Saturday Dad, Bud, and I planted an acre of potatoes. There was so much dirt in the air I couldn’t see Bud only a few feet in front of me. Even the air in the house was just a haze. In the evening the wind died down, and Cap came to take me to the movie. We joked about how hard it is to get cleaned up enough to go anywhere.

The newspapers report that on May 10 there was such a strong wind that experts in Chicago estimated 12,000,000 tons of Plains soil was dumped on that city. By the next day the sun was obscured in Washington D.C., and ships 300 miles out at sea reported dust settling on their decks.

Sunday the dust wasn’t so bad. Dad and I drove cattle to the Big pasture. Then I churned butter and baked ham, bread, and cookies for the men, as no telling when mama will be back.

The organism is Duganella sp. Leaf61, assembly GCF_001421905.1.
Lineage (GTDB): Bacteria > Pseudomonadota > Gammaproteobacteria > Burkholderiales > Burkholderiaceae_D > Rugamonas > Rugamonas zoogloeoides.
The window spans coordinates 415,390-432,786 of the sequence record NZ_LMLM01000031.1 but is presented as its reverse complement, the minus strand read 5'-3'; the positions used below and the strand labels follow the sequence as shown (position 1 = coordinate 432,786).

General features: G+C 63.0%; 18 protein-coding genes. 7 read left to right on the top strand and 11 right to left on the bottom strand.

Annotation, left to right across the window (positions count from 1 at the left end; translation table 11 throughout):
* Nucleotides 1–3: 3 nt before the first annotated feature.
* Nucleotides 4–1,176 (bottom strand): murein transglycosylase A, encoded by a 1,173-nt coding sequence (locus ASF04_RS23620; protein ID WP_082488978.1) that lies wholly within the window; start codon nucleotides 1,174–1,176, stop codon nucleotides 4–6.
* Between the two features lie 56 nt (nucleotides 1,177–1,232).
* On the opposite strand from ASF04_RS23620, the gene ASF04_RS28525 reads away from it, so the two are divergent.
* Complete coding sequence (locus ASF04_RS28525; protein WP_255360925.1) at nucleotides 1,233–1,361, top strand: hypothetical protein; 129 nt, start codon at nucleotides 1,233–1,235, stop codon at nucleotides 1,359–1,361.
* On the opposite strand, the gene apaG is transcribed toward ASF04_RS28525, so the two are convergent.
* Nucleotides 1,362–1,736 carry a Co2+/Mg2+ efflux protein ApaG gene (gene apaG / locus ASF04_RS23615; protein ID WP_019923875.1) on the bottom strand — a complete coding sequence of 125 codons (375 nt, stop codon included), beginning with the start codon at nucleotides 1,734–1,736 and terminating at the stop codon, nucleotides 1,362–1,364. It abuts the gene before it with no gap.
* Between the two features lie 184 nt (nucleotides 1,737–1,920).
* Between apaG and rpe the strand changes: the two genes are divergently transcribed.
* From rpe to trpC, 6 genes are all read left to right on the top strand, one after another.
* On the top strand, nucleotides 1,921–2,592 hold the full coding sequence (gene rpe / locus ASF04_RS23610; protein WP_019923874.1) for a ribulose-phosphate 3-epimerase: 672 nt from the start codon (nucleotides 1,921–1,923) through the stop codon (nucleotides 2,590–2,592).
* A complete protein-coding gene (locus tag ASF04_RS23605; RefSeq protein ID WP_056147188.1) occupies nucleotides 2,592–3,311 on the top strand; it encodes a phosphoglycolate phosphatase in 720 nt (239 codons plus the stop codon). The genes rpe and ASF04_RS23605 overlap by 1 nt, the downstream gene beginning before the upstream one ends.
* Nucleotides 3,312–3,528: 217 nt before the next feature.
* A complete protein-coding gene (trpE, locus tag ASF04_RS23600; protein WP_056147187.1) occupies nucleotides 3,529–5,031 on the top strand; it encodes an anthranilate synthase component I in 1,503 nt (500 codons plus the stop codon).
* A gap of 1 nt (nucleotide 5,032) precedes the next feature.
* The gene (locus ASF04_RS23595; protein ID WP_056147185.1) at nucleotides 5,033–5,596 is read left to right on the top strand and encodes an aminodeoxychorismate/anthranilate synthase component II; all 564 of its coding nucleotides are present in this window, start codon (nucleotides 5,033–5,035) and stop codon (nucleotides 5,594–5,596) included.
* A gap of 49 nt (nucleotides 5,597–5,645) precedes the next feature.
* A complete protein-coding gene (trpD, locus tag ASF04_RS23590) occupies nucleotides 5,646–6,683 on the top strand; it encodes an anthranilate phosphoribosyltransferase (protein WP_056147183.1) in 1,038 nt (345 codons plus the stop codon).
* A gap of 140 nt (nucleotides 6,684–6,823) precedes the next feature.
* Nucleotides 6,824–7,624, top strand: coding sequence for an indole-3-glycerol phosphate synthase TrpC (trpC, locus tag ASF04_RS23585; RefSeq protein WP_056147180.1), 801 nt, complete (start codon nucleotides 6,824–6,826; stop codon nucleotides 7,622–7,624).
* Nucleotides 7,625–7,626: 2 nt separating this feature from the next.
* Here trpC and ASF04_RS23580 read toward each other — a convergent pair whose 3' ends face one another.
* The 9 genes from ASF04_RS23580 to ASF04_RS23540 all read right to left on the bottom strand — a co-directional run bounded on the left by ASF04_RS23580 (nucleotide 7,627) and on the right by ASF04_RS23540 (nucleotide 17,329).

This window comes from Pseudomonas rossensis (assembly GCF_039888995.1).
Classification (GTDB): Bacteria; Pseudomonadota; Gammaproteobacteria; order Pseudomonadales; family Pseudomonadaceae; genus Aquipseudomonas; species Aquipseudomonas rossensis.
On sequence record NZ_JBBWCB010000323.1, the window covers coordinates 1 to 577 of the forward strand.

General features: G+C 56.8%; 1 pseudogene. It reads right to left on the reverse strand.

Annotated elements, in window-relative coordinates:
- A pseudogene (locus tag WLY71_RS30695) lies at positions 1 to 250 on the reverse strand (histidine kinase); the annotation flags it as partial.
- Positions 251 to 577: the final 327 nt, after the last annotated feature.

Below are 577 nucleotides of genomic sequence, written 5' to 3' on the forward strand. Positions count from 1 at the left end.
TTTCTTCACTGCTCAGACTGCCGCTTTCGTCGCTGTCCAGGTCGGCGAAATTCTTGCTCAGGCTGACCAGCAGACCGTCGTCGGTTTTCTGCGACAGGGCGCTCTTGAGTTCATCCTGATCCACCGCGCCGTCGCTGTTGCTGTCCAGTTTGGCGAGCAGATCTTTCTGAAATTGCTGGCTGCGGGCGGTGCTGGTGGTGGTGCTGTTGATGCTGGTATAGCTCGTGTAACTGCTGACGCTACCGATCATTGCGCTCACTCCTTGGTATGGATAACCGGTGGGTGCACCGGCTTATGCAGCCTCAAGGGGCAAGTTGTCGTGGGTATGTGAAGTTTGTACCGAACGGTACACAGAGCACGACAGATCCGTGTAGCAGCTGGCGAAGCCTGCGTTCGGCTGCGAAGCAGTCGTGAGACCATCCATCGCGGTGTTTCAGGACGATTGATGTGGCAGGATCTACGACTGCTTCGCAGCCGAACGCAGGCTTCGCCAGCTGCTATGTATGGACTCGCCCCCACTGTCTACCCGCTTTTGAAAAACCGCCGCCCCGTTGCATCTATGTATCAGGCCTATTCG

May 30, 1934, Wednesday

Ethel got along fine, so mama left her at the hospital and came to Jamestown by train Friday. Dad took us both home.

The mess was incredible! Dirt had blown into the house all week and lay inches deep on everything. Every towel and curtain was just black. There wasn’t a clean dish or cooking utensil. There was no food. Oh, there were eggs and milk and on loaf left of the breas I baked the weekend before. I looked in the cooler box down the well (our refrigerator) and found a little ham and eggs for the men’s supper because that was all we could fix in a hurry. It turned out they had been living on ham and eggs for two days.

Mama was very tired. After she had fixed started for bread, I insisted she go to bed and I’d do all the dishes.

It took until 10 o’clock to wash all the dirty dishes. That’s not wiping them—just washing them. The cupboards had to be washed to have a clean place to put them.